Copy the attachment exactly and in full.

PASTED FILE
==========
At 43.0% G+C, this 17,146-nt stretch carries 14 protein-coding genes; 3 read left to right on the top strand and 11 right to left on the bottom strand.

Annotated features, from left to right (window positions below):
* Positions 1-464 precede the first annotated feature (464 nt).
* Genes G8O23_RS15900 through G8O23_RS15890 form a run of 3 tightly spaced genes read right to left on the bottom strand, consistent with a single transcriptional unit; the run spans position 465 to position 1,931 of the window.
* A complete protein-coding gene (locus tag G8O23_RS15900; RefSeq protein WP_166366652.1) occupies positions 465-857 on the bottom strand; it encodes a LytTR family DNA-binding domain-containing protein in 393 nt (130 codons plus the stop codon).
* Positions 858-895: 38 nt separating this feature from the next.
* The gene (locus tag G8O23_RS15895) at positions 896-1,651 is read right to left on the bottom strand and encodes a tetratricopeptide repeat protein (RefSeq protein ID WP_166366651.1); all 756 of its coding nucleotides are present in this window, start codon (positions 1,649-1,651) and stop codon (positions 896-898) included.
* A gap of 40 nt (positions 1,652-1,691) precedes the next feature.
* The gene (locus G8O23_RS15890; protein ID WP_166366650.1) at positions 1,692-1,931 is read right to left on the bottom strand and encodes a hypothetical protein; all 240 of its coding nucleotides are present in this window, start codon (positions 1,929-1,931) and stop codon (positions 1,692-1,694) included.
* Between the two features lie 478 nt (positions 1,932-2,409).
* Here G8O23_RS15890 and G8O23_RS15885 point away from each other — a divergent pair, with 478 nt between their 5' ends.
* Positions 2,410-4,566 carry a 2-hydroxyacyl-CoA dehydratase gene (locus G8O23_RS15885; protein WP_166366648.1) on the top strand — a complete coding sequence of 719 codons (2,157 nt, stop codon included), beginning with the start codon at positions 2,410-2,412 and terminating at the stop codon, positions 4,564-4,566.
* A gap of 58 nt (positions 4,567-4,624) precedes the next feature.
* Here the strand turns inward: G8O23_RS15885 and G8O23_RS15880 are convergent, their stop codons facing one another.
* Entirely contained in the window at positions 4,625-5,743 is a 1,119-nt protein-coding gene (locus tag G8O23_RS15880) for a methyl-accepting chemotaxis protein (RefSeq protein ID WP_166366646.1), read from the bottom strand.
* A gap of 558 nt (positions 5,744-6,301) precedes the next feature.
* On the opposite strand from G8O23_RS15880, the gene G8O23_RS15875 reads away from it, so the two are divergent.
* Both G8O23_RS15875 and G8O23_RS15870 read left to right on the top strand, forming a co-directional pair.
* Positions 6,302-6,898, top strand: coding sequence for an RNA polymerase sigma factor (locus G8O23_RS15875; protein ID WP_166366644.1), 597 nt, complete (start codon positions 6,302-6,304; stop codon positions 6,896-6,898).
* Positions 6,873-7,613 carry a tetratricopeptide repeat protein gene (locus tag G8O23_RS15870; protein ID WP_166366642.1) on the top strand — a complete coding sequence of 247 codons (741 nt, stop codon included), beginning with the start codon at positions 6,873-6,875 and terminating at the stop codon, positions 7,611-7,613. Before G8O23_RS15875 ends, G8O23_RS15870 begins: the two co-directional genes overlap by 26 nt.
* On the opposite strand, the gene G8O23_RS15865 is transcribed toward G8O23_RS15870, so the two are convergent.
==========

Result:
At 43.0% G+C, this 17,146-nt stretch carries 14 protein-coding genes; 3 read left to right on the top strand and 11 right to left on the bottom strand.

Annotated features, from left to right (window positions below):
* Positions 1-464 precede the first annotated feature (464 nt).
* Genes G8O23_RS15900 through G8O23_RS15890 form a run of 3 tightly spaced genes read right to left on the bottom strand, consistent with a single transcriptional unit; the run spans position 465 to position 1,931 of the window.
* A complete protein-coding gene (locus tag G8O23_RS15900; RefSeq protein WP_166366652.1) occupies positions 465-857 on the bottom strand; it encodes a LytTR family DNA-binding domain-containing protein in 393 nt (130 codons plus the stop codon).
* Positions 858-895: 38 nt separating this feature from the next.
* The gene (locus tag G8O23_RS15895) at positions 896-1,651 is read right to left on the bottom strand and encodes a tetratricopeptide repeat protein (RefSeq protein ID WP_166366651.1); all 756 of its coding nucleotides are present in this window, start codon (positions 1,649-1,651) and stop codon (positions 896-898) included.
* A gap of 40 nt (positions 1,652-1,691) precedes the next feature.
* The gene (locus G8O23_RS15890; protein ID WP_166366650.1) at positions 1,692-1,931 is read right to left on the bottom strand and encodes a hypothetical protein; all 240 of its coding nucleotides are present in this window, start codon (positions 1,929-1,931) and stop codon (positions 1,692-1,694) included.
* Between the two features lie 478 nt (positions 1,932-2,409).
* Here G8O23_RS15890 and G8O23_RS15885 point away from each other — a divergent pair, with 478 nt between their 5' ends.
* Positions 2,410-4,566 carry a 2-hydroxyacyl-CoA dehydratase gene (locus G8O23_RS15885; protein WP_166366648.1) on the top strand — a complete coding sequence of 719 codons (2,157 nt, stop codon included), beginning with the start codon at positions 2,410-2,412 and terminating at the stop codon, positions 4,564-4,566.
* A gap of 58 nt (positions 4,567-4,624) precedes the next feature.
* Here the strand turns inward: G8O23_RS15885 and G8O23_RS15880 are convergent, their stop codons facing one another.
* Entirely contained in the window at positions 4,625-5,743 is a 1,119-nt protein-coding gene (locus tag G8O23_RS15880) for a methyl-accepting chemotaxis protein (RefSeq protein ID WP_166366646.1), read from the bottom strand.
* A gap of 558 nt (positions 5,744-6,301) precedes the next feature.
* On the opposite strand from G8O23_RS15880, the gene G8O23_RS15875 reads away from it, so the two are divergent.
* Both G8O23_RS15875 and G8O23_RS15870 read left to right on the top strand, forming a co-directional pair.
* Positions 6,302-6,898, top strand: coding sequence for an RNA polymerase sigma factor (locus G8O23_RS15875; protein ID WP_166366644.1), 597 nt, complete (start codon positions 6,302-6,304; stop codon positions 6,896-6,898).
* Positions 6,873-7,613 carry a tetratricopeptide repeat protein gene (locus tag G8O23_RS15870; protein ID WP_166366642.1) on the top strand — a complete coding sequence of 247 codons (741 nt, stop codon included), beginning with the start codon at positions 6,873-6,875 and terminating at the stop codon, positions 7,611-7,613. Before G8O23_RS15875 ends, G8O23_RS15870 begins: the two co-directional genes overlap by 26 nt.
* On the opposite strand, the gene G8O23_RS15865 is transcribed toward G8O23_RS15870, so the two are convergent.